Crumb Eyeball Blowing Minds  1965 -1972; The East Village Other. The Rise of underground comix and the alternative press.

Suze Rotolo and Edie Sedgwick, Slum Goddesses

by The Local East Village

In its early issues, The East Village Other began featuring a “Slum Goddess,” a title that was taken from a Fugs song :

When I see her coming down the street,
I’m as happy as I can be,
My beautiful Slum Goddess from Avenue D.

Among the first to be featured was Suze Rotolo, the artist who had been Bob Dylan’s girlfriend. In her memoir, “Freewheelin’ Time: A Memoir of Greenwich Village in the Sixties,” Ms. Rotolo, who died a year ago, of cancer at age 67, tells of the time Walter Bredel photographed her for the feature.

A few weeks later a reporter from the East Village Other, a new local biweekly claiming to be hipper than the Village Voice, asked me to be part of a feature the paper was starting up called “Slum Goddess,” inspired by a song by the Fugs, “Slum Goddess of the Lower East Side.” The feature would be the counterculture’s answer to the Miss America aesthetic of overly made-up and girdled women with beehive hairdos. I thought it was a fine idea and said yes. I was to be the Slum Goddess for December 1965.

Edie Sedgwick in the August 1 – 15, 1966 edition
Edie Sedgwick in the August 1 – 15, 1966 edition

The reporter asked me three questions: what I did, why I lived on the Lower East Side, and what I wanted from a man. Walter Bredel was the photographer and we walked around the East Village one afternoon while he took pictures. I wrote that I lived in the East Village because I liked the view – I was being sarcastic, since the neighborhood was really grungy. But when the paper came out, the quote was transformed to I liked the “new.”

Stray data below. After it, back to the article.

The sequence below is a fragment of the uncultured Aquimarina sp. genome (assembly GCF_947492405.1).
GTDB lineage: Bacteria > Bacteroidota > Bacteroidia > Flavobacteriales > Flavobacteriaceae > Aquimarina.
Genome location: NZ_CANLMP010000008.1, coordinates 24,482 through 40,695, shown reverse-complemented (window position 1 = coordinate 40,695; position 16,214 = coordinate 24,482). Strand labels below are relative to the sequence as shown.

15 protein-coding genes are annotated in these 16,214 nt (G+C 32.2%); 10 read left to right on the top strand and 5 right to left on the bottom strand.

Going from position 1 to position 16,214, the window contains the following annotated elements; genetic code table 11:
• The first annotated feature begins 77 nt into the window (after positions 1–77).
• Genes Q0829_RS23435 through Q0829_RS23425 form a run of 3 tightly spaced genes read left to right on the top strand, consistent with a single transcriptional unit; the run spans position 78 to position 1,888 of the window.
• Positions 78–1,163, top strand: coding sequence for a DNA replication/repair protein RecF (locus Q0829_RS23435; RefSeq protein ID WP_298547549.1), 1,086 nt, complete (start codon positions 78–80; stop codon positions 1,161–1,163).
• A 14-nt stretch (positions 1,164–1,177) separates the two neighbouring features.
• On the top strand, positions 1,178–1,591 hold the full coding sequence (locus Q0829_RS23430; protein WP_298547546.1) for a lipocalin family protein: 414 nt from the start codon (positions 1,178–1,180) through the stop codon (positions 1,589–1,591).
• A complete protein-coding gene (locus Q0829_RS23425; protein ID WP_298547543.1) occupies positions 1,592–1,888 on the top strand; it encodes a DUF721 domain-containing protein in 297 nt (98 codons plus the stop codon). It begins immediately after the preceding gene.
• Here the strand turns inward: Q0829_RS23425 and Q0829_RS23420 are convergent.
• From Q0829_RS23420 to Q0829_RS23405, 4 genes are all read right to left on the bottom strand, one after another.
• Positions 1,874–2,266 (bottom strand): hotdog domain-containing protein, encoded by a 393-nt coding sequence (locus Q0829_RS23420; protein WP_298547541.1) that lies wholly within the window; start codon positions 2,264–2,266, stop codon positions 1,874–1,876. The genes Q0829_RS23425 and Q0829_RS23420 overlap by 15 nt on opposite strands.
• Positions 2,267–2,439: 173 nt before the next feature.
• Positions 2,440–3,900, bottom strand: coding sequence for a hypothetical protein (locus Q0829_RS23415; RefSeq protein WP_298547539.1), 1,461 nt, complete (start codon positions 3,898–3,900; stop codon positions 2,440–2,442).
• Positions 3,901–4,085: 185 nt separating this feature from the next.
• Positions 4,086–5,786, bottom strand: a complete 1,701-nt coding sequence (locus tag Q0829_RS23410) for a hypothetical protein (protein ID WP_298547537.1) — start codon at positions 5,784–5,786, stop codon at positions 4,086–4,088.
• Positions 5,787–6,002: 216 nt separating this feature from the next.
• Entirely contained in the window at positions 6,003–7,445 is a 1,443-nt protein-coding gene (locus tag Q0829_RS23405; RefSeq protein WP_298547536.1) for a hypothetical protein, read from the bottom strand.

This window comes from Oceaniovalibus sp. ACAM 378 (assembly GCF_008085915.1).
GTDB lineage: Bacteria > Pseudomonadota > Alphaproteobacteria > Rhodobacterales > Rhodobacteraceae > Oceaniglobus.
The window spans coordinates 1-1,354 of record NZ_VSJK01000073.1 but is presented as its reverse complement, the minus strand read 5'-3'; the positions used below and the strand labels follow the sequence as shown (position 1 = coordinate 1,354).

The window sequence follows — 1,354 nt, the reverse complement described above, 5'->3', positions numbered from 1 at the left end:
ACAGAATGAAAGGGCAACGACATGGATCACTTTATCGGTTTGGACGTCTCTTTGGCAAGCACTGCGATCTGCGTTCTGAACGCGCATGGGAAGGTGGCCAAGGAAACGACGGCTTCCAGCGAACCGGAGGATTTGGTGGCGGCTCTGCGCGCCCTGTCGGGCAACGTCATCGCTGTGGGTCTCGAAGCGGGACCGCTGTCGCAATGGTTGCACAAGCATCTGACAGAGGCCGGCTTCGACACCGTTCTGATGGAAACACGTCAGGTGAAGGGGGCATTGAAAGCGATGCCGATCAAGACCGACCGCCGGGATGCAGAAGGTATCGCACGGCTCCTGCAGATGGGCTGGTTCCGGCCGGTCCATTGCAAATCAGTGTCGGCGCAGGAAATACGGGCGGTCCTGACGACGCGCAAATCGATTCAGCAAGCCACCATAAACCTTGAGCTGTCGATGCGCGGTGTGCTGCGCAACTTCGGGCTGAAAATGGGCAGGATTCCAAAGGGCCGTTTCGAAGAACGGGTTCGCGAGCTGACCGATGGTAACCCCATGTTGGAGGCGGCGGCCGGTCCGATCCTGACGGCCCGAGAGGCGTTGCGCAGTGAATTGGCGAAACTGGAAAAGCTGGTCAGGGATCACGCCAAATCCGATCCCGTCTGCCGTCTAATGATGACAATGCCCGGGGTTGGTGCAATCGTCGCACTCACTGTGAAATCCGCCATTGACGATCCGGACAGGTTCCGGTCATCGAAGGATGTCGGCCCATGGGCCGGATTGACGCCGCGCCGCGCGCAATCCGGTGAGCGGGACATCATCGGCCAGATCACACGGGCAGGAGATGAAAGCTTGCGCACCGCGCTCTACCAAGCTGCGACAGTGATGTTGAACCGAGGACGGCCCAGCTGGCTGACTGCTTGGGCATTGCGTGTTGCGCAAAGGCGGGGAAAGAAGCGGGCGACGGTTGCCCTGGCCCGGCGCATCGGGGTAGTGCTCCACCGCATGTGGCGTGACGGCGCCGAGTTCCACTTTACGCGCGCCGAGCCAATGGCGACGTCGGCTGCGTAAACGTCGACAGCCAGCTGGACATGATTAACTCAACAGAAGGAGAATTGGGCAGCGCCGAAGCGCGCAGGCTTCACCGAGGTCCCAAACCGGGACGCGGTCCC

The feature gradually became very popular and got coverage in the mainstream press. An article in an April 1966 issue of the Herald Tribune, titled, “Miss America, Move Over,” reported, “They are fully dressed. They all have undone hair, most of it long, and little make-up. And when they say ‘beautiful,’ they don’t mean anything to do with cosmetics or external fixing up. It’s living or soul they are talking about.”

Feeling a little more stable around the time of my twenty-second birthday, in November 1965, I began looking for an apartment; and it didn’t take too long to find one with an affordable rent. I moved into another fifth-floor walk-up, this time on West Tenth Street between Bleecker and West Fourth Streets. By the time I was an East Village Other Slum Goddess in print, I no longer qualified in real life, since I had moved back into Village Voice territory.

Other Slum Goddesses included Coca Crystal, who we’ll hear from later today, and Edie Sedgwick. The latter was recruited by Bob Simmons, an uptown EVO groupie who occasionally also covered stories (Mr. Simmons now lives in Austin and produces a lot of videos. We’ll hear more about his EVO days next weekend). Below, in a comment that originally appeared on Texas Ghetto , he describes how he managed to convince Warhol’s “it” girl to pose.

So I will have to regale you sometime about the ‘wild night’ I spent with Neuwirth and Edie in NYC as they rolled with bumpkin me along from club to club fighting and snorting crystal all evening. I was the designated driver before there was such a concept, but I did, stupidly, maintain a car when living in the city, so…

I do remember at 5 a.m. in some dive like the Kettle of Fish after a particularly bitter exchange between the two, Edie jumped up and started to stalk out without Bobby. He yelled after her at the top of his lungs for the 20 or 30 other night crawlers to hear, “Go on, leave! Fifty dollars is way too much for a cheap bitch like you.” She kept walking without looking back.

I later called her up and got her to be our “SlumGoddess” in an edition of The East Village Other. Walter Bredel took the pics, and we posed her next to a TUMS poster in the subway. When we printed the neg, we printed it backwards…SMUT.

Clever boys. Hmm.